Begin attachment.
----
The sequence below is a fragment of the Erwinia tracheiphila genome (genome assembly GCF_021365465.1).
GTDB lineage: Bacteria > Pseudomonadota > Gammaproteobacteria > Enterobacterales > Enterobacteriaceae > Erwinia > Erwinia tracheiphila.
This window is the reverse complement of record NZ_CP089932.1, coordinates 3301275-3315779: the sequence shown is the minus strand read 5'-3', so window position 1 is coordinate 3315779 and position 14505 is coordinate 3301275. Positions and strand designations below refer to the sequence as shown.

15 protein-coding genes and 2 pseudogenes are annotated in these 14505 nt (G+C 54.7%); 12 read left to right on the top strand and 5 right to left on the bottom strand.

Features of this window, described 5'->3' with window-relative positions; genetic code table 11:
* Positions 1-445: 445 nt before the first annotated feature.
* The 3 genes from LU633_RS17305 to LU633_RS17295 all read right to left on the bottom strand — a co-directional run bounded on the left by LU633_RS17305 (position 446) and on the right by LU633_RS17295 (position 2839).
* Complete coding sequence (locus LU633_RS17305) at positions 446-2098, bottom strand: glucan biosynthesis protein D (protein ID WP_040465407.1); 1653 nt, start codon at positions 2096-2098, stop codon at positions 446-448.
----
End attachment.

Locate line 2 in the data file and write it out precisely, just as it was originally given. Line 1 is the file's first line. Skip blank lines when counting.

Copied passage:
GTDB lineage: Bacteria > Pseudomonadota > Gammaproteobacteria > Enterobacterales > Enterobacteriaceae > Erwinia > Erwinia tracheiphila.